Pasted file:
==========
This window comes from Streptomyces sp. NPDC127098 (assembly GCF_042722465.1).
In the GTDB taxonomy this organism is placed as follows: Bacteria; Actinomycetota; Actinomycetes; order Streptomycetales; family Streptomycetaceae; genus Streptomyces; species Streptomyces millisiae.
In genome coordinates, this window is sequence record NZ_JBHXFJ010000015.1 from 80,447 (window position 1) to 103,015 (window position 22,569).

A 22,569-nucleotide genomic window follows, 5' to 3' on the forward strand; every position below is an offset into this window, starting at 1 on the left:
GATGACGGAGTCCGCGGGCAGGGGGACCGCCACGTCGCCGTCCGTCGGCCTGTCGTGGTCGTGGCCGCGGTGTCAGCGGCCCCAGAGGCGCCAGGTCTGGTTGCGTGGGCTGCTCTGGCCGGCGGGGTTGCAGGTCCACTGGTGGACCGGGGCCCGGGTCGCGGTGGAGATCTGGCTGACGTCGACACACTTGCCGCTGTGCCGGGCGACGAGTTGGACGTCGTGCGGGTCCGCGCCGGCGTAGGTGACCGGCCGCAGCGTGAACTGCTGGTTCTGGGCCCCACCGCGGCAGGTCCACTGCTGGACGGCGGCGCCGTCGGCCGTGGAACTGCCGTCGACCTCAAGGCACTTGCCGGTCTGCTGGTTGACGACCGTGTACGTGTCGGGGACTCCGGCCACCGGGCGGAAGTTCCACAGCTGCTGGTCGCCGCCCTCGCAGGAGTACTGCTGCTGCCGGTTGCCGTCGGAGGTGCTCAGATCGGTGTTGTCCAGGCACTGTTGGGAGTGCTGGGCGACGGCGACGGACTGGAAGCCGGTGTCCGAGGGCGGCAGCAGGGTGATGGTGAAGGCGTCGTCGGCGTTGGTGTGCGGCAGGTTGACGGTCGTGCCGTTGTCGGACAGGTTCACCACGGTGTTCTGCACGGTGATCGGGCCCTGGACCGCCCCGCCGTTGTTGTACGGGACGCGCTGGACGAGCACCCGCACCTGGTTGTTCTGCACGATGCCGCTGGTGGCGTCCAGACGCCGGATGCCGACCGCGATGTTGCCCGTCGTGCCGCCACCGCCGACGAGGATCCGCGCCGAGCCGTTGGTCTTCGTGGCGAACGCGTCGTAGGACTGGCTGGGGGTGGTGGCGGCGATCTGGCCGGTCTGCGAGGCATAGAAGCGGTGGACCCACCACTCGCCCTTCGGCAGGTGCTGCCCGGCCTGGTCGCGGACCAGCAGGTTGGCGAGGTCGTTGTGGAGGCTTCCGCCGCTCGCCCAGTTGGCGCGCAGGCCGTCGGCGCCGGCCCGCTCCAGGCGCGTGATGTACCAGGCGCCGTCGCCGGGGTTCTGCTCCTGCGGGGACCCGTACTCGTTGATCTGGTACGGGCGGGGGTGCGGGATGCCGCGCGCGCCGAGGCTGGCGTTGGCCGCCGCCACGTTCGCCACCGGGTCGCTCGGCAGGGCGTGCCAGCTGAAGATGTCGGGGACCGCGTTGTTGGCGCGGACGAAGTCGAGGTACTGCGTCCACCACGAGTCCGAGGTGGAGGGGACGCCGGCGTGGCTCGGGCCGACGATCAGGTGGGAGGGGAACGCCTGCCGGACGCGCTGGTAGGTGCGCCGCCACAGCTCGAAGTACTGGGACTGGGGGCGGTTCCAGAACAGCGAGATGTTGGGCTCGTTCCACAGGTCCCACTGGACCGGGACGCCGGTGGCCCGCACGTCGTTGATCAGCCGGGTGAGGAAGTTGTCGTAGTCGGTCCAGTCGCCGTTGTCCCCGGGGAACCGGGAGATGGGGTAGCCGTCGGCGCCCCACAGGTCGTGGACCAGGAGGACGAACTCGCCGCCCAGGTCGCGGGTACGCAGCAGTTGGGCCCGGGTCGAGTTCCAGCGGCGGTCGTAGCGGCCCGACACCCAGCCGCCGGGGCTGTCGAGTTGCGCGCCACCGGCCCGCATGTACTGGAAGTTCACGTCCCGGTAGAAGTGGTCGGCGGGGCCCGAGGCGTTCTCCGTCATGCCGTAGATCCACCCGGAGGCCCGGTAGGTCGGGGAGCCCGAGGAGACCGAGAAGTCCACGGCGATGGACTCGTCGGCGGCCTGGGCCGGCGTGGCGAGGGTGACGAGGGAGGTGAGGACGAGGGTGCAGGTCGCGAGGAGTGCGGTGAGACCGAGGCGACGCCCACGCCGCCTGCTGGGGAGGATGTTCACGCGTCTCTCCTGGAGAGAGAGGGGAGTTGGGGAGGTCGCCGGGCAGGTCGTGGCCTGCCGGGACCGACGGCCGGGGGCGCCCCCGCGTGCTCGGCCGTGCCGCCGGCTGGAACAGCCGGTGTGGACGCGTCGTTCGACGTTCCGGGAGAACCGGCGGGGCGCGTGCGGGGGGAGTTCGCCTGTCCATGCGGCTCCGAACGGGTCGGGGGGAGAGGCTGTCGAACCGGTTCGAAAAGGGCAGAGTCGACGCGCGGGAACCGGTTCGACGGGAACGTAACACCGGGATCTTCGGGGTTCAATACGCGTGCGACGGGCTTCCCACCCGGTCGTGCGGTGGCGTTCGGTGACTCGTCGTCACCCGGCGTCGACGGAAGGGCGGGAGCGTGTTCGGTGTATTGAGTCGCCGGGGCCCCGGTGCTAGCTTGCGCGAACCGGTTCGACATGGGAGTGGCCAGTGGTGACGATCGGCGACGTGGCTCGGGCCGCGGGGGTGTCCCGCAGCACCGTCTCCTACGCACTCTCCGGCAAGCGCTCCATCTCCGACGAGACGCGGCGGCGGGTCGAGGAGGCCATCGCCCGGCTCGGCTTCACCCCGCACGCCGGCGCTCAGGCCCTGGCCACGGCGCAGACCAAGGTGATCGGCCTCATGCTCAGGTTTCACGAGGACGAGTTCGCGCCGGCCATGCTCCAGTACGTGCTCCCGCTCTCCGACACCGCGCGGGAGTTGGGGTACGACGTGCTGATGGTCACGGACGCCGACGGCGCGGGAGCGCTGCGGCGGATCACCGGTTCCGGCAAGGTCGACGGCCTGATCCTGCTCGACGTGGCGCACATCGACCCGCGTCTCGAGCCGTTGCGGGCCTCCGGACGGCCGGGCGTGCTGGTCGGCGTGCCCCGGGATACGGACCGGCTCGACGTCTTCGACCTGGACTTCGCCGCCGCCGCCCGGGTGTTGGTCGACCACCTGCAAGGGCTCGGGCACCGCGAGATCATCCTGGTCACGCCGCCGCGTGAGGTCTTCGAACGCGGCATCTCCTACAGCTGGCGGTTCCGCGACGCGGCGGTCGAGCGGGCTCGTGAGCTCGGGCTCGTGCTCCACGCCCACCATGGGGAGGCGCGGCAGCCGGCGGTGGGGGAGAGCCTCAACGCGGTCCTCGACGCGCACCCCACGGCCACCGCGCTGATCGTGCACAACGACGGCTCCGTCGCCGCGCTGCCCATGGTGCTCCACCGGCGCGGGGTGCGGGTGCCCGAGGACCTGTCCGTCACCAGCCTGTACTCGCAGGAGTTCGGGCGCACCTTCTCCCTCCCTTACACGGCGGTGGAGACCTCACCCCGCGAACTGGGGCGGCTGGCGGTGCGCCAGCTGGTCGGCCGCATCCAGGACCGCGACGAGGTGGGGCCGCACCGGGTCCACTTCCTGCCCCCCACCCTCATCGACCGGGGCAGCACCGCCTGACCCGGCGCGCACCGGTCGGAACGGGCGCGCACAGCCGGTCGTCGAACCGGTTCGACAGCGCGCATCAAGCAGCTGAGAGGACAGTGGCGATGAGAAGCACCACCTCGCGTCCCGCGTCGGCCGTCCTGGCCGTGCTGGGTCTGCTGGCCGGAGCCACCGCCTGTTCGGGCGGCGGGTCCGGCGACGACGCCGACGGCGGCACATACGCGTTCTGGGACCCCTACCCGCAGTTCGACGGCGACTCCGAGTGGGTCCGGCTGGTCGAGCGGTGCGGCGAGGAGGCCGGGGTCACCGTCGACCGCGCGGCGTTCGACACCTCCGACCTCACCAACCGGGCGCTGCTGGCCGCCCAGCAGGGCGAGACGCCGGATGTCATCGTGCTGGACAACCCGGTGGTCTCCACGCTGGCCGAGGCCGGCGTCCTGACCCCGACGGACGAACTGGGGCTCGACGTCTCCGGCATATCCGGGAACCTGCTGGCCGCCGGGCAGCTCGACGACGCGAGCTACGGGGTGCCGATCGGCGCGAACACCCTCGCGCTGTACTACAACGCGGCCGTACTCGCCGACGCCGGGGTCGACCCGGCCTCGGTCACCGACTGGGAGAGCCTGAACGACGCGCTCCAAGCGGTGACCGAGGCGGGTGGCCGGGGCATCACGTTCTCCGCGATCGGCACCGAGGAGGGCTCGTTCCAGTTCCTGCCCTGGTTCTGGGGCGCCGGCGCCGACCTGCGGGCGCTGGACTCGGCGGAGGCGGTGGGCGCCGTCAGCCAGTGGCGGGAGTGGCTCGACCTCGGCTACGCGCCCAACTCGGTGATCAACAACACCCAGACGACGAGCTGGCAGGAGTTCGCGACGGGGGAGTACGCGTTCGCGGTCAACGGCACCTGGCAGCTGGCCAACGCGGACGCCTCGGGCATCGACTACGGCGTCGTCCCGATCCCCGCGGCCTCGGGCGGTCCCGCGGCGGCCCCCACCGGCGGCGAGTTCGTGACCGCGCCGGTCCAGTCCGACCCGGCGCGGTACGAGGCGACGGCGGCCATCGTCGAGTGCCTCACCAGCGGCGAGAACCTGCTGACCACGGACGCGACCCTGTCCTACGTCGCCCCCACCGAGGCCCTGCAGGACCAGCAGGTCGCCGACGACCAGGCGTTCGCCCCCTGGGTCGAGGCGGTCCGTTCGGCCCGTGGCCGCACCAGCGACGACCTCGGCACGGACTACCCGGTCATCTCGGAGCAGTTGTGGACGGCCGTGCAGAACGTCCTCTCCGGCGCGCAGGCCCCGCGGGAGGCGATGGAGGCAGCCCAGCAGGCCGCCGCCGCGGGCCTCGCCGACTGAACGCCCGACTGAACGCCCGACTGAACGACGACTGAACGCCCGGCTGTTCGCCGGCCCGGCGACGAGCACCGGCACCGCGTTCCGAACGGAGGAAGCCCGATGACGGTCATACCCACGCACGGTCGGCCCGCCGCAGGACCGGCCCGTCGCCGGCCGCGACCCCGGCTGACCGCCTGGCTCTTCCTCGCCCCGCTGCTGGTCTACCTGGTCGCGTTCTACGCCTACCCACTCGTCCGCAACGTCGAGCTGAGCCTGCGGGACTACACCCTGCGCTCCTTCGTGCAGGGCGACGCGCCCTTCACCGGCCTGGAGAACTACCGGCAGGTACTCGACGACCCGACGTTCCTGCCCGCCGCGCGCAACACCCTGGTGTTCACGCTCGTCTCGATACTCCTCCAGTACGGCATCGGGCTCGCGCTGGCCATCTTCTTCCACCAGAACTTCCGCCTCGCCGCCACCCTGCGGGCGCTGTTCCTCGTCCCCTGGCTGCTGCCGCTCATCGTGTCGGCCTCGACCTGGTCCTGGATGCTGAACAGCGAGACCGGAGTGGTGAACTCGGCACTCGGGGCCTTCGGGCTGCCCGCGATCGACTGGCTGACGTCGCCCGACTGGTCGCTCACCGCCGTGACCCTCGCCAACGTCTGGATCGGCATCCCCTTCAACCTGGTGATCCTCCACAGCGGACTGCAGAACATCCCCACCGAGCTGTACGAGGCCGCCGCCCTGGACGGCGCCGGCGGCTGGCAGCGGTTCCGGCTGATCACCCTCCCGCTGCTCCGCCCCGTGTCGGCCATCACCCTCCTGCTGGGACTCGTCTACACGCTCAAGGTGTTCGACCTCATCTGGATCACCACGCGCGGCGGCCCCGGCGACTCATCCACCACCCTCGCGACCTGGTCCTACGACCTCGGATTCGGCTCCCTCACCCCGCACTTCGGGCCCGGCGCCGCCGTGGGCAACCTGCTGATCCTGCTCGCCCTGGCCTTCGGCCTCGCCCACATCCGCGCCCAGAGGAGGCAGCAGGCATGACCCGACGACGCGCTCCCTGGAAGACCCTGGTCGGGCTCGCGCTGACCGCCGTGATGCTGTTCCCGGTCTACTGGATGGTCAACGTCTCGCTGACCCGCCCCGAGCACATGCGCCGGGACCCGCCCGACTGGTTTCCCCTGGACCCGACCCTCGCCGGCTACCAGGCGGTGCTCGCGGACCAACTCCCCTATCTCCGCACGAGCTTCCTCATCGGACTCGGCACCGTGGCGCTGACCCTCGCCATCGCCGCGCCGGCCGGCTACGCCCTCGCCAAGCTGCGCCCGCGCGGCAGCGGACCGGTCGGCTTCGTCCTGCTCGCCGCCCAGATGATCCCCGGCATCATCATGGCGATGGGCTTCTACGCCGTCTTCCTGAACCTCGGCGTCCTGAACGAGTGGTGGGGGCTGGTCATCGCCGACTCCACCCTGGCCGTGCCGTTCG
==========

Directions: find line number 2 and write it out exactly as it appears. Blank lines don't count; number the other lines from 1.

In the GTDB taxonomy this organism is placed as follows: Bacteria; Actinomycetota; Actinomycetes; order Streptomycetales; family Streptomycetaceae; genus Streptomyces; species Streptomyces millisiae.